Lady Gaga speaking to me after she hatched out of an egg, Jay Leno calling me pretty, and other Grammy tales from LA
My first night in in LA, I hit a whisky bar called Seven Grand, to shoot with a man who’s won six Grammys and is up for his seventh—Kevin ‘Brandino’ Brandon, who has worked with Justin Timberlake, Mary J Blige and Outkast, not to mention the real old school jazz icons, and is yet practically unknown. Locals walk in for the live music, don’t know his story, ask me what the deal is, why we’re shooting here…and then ooh and aah.
It’s all about what’s on show, after all, and this is the US, so some of those tiresome stereotypes persist. An ageing rock star tells me how good my English is, and another engages me in the strangest possible conversation on India’s “atrocious living conditions” and why toilet paper has never caught on.
I’m in good spirits, though, as I meet some people who just don’t seem very LA—Pedro calls himself a ‘spirit guide’ at the bar, but he’s also a yoga teacher, musician and actor, working with Tim Robbins’ theatre group—it’s fascinating, and the fact that he grew up in a commune has me listening, eyes-like-saucers. Twenty-six-year-old Justin Kirk, the music curator, seems well-travelled, and also plays the trombone in a band. The first night, I’m having the sort of encounter I was told would never happen in Los Angeles. It’s hard for the rest of the city to match up.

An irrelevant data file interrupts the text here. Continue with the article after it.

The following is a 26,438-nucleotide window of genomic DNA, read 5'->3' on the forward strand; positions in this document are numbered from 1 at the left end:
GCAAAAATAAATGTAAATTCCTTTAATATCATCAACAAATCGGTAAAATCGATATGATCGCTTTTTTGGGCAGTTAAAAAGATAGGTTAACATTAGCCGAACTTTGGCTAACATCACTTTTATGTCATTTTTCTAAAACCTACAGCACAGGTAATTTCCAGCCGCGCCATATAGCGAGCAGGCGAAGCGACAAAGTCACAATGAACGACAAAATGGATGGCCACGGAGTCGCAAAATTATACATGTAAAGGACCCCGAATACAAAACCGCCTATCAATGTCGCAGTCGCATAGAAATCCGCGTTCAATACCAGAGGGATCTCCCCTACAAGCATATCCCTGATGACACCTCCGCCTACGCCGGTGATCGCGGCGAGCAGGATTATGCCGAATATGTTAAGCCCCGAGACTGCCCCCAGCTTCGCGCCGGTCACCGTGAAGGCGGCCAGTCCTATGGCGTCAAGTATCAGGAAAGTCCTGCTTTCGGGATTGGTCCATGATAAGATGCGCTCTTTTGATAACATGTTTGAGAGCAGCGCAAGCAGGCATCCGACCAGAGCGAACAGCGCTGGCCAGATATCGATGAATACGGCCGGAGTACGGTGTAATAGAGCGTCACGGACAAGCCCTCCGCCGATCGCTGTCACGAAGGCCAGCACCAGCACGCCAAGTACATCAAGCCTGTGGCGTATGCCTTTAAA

We’re here to cover the Grammys, though, so naturally I’m channelling Shakespeare—all the world’s a stage. “This is all so surreal, I don’t know what to tell people when they ask if I’ve seen the real LA,” I’m telling one of our CNN-IBN crew as we take in the entire red carpet extravaganza the day of the actual awards.
“Trust me, you don’t want to see the real LA,” a cameraperson with CNN tells me, shaking his head.
All the media crews are at the venue hours before the celebrities, setting up equipment—the recces having been done a day before. It’s glitzy and showbiz, but you’d never guess the red carpet is in a massive tent. There are honest-to-God chandeliers, and golden mini-gramophones in cases being shined up, hours before the celebrities sashay down. It’s an interesting place, this LA—the men are also all made-up, fake tans in place (you can’t help notice the stars from Jersey Shore).